Movement

I have written on this topic many times (see #62 Move to Learn,  #71 Primitive Reflexes,  #72  Learning to Learn, #148 Movement and its Many Benefits) but thought the message was worth repeating. A couple of workshops are coming up which I recommend as I know the presenters so I thought it a good idea to talk about movement in general.

At the recent Move to Learn conference in Sydney the topic of the ageing brain came up again. The bottom line is ‘use it or lose it’. As older people become less active they become less agile. That makes sense. Where the danger lies is in losing their core strength which is their balance centre, making them prone to falls. The lack of exercise is also what leads to cognitive decline. What is often not realised is that the movements that are needed by the elderly to rewire their brains are the same ones to wire up the brains of children with learning difficulties. Of course you are not necessarily going to have elderly people rolling on the floor if they are incapable of that but instead can have them rolling against a wall. There are lots of seated exercises that can be done as well. The point is, just move.

Children, these days, are becoming increasingly sedentary. Doctors and specialists everywhere worry about the obesity epidemic. Like the elderly, what could be an equally poor outcome is the lack of brain stimulation due to insufficient movement. What’s needed can be as simple as walking or running or could be more sophisticated as in athletics, swimming, sport or dance. Countless books and papers have been written about the benefit of exercise at all ages so I am not going to re-state the obvious. The point for children is that you need to wire up the brain sufficiently through different forms of movement so it is capable of learning. Movement, therefore, is about far more than simply health and fitness. Insufficient stimulation will mean it takes a lot longer to acquire sufficient cognitive function. This, to me, is highly significant. If a child is not sporty it isn’t quite as noticeable as not being good academically. Psychological problems can form when a child is incapable of the simplest of tasks in class. Wiring up the brain through movements such as those in the Move to Learn 10 Gems book could be the solution to enabling students not only physically but academically as well. As those children grow into adults, the inclusion of regular exercise is far more likely.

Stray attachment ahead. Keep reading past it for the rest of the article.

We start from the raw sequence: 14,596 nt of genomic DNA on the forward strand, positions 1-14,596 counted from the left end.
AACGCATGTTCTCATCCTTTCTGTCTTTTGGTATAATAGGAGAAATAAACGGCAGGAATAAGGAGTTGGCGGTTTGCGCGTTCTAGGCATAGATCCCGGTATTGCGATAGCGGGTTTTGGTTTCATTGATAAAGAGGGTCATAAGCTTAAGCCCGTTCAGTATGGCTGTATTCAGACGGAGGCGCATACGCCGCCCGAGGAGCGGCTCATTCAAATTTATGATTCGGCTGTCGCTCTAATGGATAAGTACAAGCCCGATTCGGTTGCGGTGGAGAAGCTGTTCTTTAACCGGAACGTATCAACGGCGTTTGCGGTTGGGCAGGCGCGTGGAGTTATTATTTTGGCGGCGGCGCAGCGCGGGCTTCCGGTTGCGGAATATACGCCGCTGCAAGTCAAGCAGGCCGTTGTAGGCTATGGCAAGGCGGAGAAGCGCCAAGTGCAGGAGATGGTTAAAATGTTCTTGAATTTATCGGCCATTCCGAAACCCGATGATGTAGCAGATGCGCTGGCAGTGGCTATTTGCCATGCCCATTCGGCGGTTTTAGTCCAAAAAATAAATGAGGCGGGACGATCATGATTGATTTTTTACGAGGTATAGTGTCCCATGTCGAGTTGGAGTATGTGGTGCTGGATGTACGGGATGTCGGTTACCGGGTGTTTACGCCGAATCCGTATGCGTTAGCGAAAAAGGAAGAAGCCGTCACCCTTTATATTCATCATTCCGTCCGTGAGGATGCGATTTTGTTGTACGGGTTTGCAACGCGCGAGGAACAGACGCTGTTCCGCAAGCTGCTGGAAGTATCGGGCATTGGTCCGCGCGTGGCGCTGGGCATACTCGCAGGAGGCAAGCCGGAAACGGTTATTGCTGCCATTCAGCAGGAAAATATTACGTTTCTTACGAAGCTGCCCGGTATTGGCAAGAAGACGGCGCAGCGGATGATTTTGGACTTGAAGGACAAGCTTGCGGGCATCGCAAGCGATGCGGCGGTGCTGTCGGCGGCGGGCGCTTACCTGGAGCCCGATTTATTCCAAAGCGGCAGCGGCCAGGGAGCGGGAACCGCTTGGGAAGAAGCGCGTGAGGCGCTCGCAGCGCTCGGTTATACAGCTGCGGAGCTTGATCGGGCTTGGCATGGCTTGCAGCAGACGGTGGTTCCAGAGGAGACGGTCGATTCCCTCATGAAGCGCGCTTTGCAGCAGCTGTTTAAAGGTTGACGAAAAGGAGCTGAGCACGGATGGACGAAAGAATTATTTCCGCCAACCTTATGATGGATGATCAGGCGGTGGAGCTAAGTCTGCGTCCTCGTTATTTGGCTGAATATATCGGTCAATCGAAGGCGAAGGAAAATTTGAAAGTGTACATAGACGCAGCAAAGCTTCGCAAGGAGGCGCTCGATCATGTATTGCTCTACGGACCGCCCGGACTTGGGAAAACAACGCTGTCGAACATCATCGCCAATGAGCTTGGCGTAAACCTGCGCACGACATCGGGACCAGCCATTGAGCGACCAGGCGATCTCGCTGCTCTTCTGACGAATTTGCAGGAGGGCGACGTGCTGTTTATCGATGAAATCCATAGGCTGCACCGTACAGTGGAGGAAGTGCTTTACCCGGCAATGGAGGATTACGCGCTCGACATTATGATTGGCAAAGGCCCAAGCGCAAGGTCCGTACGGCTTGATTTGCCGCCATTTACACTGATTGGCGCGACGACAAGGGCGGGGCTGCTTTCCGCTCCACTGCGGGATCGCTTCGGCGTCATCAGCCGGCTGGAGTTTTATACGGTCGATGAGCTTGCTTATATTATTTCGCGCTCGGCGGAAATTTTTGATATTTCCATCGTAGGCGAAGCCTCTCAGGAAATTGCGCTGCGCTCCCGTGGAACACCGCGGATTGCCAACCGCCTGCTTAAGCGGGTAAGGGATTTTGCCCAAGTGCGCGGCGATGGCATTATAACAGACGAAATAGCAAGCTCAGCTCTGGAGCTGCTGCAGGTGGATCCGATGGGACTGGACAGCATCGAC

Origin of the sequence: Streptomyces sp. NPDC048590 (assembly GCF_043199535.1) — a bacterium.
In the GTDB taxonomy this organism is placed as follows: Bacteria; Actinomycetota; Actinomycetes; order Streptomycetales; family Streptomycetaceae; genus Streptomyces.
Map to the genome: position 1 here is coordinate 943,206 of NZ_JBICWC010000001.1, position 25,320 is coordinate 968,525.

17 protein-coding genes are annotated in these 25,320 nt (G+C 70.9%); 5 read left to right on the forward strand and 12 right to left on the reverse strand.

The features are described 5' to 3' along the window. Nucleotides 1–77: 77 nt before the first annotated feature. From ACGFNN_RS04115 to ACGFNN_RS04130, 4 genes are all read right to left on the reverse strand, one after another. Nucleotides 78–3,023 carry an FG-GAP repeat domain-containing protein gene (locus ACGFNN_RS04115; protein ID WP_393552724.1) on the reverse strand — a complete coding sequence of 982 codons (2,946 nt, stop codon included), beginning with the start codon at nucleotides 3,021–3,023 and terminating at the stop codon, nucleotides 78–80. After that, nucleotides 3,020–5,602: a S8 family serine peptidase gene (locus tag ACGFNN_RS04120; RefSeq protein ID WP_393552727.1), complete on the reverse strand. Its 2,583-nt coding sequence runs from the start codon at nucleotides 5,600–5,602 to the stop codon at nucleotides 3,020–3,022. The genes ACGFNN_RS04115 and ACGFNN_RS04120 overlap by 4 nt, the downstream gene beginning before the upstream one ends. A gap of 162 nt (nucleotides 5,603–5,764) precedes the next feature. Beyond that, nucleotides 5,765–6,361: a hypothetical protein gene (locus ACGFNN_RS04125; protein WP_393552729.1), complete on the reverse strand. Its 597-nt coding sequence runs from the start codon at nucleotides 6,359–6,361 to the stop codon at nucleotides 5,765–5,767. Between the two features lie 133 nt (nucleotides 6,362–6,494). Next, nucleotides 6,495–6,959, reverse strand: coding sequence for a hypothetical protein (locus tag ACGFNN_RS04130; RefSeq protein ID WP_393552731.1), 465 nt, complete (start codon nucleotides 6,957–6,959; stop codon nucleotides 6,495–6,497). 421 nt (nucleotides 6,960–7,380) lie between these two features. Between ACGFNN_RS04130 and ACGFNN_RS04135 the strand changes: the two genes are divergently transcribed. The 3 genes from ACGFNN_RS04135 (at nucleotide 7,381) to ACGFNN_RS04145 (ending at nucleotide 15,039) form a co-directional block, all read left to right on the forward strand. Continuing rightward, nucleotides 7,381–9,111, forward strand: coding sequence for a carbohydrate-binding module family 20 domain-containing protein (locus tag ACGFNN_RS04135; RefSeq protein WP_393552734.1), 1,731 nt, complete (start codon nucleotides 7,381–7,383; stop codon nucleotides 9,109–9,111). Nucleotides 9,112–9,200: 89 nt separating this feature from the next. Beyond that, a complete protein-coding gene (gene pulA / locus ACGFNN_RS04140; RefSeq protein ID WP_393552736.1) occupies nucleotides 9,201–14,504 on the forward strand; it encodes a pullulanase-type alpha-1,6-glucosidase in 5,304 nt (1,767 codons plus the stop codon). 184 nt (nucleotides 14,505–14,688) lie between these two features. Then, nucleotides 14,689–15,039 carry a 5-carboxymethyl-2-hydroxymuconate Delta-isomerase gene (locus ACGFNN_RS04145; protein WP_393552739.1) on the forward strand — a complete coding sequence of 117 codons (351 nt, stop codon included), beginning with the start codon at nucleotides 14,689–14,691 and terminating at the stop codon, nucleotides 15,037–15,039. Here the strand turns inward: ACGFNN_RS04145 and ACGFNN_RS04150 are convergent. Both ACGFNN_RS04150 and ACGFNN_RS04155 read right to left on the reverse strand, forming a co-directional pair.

Barbara Pheloung writes in ‘Overcoming Learning Difficulties’ – The process of learning begins with the experience we get from moving our bodies, then we become interested in manipulating objects and finally pictures become meaningful. All this happens before we are able to understand what symbols stand for – symbols such as letters and numbers. Eventually we develop the ability to think without the aid of physical stimuli and we can form concepts and theories.’ (1992:77)
Children are naturally exuberant as a rule which is often too much to handle (I know my grandchildren wear me out!) but not being exuberant enough is far worse. Get them moving!

Upcoming Movement Workshops

If you are interested in learning more on Bilateral Integration, Jenny Cluning, Developmental Movement Therapist, is running a workshop on 16 and 17 September in Melbourne. Click here for details.

If you are interested in learning more about primitive reflexes and Rhythmic Movement and their role in cognition, click here for information from Evonne Bennell, neurodevelopmental specialist and kinesiologist, who is running a course in Perth on 6 & 7 October.

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About Kidz-Fiz-Biz

Marlene Rattigan is teacher in Early Childhood & of English as a Second Language & from 1987-2000 was an accredited fitness leader.
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